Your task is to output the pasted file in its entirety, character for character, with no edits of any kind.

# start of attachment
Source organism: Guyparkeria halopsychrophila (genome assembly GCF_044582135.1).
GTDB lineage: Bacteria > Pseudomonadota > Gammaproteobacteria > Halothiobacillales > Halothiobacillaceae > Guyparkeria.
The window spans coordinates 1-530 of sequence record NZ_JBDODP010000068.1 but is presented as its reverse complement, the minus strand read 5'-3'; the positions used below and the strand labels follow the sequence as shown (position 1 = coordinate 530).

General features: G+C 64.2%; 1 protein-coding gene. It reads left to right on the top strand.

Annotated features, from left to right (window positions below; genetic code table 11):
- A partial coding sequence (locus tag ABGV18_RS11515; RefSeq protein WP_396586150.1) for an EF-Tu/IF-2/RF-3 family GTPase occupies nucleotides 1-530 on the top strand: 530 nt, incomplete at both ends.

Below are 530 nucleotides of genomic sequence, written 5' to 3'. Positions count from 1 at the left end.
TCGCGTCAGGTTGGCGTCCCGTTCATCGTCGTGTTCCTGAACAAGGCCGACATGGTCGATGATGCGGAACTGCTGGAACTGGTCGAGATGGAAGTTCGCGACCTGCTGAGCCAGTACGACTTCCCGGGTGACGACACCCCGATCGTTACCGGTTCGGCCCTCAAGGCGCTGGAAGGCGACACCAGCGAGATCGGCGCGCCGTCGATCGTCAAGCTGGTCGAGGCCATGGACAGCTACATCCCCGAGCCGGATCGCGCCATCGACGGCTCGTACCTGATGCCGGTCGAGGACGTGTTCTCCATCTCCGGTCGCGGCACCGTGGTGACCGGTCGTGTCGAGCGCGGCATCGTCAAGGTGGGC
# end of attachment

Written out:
Source organism: Guyparkeria halopsychrophila (genome assembly GCF_044582135.1).
GTDB lineage: Bacteria > Pseudomonadota > Gammaproteobacteria > Halothiobacillales > Halothiobacillaceae > Guyparkeria.
The window spans coordinates 1-530 of sequence record NZ_JBDODP010000068.1 but is presented as its reverse complement, the minus strand read 5'-3'; the positions used below and the strand labels follow the sequence as shown (position 1 = coordinate 530).

General features: G+C 64.2%; 1 protein-coding gene. It reads left to right on the top strand.

Annotated features, from left to right (window positions below; genetic code table 11):
- A partial coding sequence (locus tag ABGV18_RS11515; RefSeq protein WP_396586150.1) for an EF-Tu/IF-2/RF-3 family GTPase occupies nucleotides 1-530 on the top strand: 530 nt, incomplete at both ends.

Below are 530 nucleotides of genomic sequence, written 5' to 3'. Positions count from 1 at the left end.
TCGCGTCAGGTTGGCGTCCCGTTCATCGTCGTGTTCCTGAACAAGGCCGACATGGTCGATGATGCGGAACTGCTGGAACTGGTCGAGATGGAAGTTCGCGACCTGCTGAGCCAGTACGACTTCCCGGGTGACGACACCCCGATCGTTACCGGTTCGGCCCTCAAGGCGCTGGAAGGCGACACCAGCGAGATCGGCGCGCCGTCGATCGTCAAGCTGGTCGAGGCCATGGACAGCTACATCCCCGAGCCGGATCGCGCCATCGACGGCTCGTACCTGATGCCGGTCGAGGACGTGTTCTCCATCTCCGGTCGCGGCACCGTGGTGACCGGTCGTGTCGAGCGCGGCATCGTCAAGGTGGGC